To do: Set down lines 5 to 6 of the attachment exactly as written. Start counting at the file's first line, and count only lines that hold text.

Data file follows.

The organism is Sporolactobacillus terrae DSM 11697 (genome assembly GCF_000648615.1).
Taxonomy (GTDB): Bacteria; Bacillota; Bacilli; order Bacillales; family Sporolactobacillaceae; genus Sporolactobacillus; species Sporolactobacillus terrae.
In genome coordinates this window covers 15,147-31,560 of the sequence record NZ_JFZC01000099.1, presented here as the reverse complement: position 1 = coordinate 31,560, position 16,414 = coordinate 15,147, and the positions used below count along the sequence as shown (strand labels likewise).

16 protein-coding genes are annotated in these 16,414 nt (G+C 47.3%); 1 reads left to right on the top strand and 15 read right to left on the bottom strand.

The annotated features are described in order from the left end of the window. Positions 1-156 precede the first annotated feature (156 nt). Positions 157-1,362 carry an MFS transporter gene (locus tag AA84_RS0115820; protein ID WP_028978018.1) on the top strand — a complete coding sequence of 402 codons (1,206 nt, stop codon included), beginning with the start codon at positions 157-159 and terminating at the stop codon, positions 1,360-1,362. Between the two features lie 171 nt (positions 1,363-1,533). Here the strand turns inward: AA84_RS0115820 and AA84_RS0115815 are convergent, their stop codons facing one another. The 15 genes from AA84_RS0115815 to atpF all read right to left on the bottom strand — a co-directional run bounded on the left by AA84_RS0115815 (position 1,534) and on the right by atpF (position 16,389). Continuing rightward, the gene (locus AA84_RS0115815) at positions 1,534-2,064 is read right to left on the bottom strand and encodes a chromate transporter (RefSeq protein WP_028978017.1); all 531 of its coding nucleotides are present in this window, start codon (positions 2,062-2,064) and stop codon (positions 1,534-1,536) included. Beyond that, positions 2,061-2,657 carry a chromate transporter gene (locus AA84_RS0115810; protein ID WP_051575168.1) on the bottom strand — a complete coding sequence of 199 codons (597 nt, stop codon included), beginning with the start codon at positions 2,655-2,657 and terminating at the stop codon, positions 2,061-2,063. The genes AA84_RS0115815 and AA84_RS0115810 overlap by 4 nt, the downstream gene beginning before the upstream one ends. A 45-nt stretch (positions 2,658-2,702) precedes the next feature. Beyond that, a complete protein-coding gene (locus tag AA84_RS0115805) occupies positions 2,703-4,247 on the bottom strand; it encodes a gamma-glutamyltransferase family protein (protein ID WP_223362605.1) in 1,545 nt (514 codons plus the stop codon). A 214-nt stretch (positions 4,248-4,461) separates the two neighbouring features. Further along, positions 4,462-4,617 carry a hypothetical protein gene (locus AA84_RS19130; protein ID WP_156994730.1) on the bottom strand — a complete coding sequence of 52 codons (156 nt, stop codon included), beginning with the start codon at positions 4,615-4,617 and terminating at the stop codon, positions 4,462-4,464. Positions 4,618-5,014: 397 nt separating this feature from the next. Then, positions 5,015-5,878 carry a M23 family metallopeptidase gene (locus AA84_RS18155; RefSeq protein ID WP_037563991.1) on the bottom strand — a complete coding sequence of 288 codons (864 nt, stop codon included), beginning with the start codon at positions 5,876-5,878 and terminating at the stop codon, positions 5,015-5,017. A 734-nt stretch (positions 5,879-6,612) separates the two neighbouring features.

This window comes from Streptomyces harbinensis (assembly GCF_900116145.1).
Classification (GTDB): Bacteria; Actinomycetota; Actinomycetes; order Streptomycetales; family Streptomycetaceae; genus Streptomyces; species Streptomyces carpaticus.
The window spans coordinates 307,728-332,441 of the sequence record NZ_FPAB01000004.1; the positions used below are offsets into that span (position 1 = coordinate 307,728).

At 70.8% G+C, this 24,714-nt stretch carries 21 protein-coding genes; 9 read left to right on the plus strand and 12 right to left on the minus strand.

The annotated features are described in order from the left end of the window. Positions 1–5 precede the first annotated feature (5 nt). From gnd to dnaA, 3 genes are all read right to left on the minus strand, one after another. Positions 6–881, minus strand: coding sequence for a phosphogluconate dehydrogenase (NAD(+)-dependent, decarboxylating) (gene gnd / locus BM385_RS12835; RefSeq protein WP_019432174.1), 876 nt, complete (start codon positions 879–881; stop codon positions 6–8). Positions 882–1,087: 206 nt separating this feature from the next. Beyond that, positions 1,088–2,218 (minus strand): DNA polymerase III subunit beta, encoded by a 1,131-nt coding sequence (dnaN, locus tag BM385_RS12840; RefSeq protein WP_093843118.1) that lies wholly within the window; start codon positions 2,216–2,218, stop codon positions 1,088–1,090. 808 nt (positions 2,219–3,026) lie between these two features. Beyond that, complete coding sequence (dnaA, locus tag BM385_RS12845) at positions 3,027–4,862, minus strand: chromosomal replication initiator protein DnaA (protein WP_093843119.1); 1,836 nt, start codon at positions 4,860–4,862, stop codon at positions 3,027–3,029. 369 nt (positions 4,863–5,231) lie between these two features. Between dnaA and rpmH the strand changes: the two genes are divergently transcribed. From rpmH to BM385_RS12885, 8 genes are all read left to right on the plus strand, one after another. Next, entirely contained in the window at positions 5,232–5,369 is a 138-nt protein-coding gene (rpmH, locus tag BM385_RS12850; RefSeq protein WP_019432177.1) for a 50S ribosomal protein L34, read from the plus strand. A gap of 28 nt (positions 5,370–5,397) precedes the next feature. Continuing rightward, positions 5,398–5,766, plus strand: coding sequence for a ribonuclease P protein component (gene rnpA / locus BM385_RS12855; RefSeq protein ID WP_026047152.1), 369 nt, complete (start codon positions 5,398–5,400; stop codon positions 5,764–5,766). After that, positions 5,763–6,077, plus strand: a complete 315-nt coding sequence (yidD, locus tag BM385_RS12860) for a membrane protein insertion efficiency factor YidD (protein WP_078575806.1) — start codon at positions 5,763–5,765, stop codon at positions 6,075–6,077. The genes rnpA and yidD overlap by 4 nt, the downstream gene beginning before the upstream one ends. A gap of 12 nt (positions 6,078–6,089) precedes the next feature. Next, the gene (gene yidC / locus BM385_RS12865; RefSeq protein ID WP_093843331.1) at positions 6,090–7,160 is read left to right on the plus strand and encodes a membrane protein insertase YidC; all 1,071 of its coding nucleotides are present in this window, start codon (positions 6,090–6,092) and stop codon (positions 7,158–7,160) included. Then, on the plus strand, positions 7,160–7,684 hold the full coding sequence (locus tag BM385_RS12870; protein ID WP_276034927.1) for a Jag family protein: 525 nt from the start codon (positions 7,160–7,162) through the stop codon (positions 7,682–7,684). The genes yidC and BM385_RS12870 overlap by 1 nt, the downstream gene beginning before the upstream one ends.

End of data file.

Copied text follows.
The annotated features are described in order from the left end of the window. Positions 1-156 precede the first annotated feature (156 nt). Positions 157-1,362 carry an MFS transporter gene (locus tag AA84_RS0115820; protein ID WP_028978018.1) on the top strand — a complete coding sequence of 402 codons (1,206 nt, stop codon included), beginning with the start codon at positions 157-159 and terminating at the stop codon, positions 1,360-1,362. Between the two features lie 171 nt (positions 1,363-1,533). Here the strand turns inward: AA84_RS0115820 and AA84_RS0115815 are convergent, their stop codons facing one another. The 15 genes from AA84_RS0115815 to atpF all read right to left on the bottom strand — a co-directional run bounded on the left by AA84_RS0115815 (position 1,534) and on the right by atpF (position 16,389). Continuing rightward, the gene (locus AA84_RS0115815) at positions 1,534-2,064 is read right to left on the bottom strand and encodes a chromate transporter (RefSeq protein WP_028978017.1); all 531 of its coding nucleotides are present in this window, start codon (positions 2,062-2,064) and stop codon (positions 1,534-1,536) included. Beyond that, positions 2,061-2,657 carry a chromate transporter gene (locus AA84_RS0115810; protein ID WP_051575168.1) on the bottom strand — a complete coding sequence of 199 codons (597 nt, stop codon included), beginning with the start codon at positions 2,655-2,657 and terminating at the stop codon, positions 2,061-2,063. The genes AA84_RS0115815 and AA84_RS0115810 overlap by 4 nt, the downstream gene beginning before the upstream one ends. A 45-nt stretch (positions 2,658-2,702) precedes the next feature. Beyond that, a complete protein-coding gene (locus tag AA84_RS0115805) occupies positions 2,703-4,247 on the bottom strand; it encodes a gamma-glutamyltransferase family protein (protein ID WP_223362605.1) in 1,545 nt (514 codons plus the stop codon). A 214-nt stretch (positions 4,248-4,461) separates the two neighbouring features. Further along, positions 4,462-4,617 carry a hypothetical protein gene (locus AA84_RS19130; protein ID WP_156994730.1) on the bottom strand — a complete coding sequence of 52 codons (156 nt, stop codon included), beginning with the start codon at positions 4,615-4,617 and terminating at the stop codon, positions 4,462-4,464. Positions 4,618-5,014: 397 nt separating this feature from the next. Then, positions 5,015-5,878 carry a M23 family metallopeptidase gene (locus AA84_RS18155; RefSeq protein ID WP_037563991.1) on the bottom strand — a complete coding sequence of 288 codons (864 nt, stop codon included), beginning with the start codon at positions 5,876-5,878 and terminating at the stop codon, positions 5,015-5,017. A 734-nt stretch (positions 5,879-6,612) separates the two neighbouring features.

This window comes from Streptomyces harbinensis (assembly GCF_900116145.1).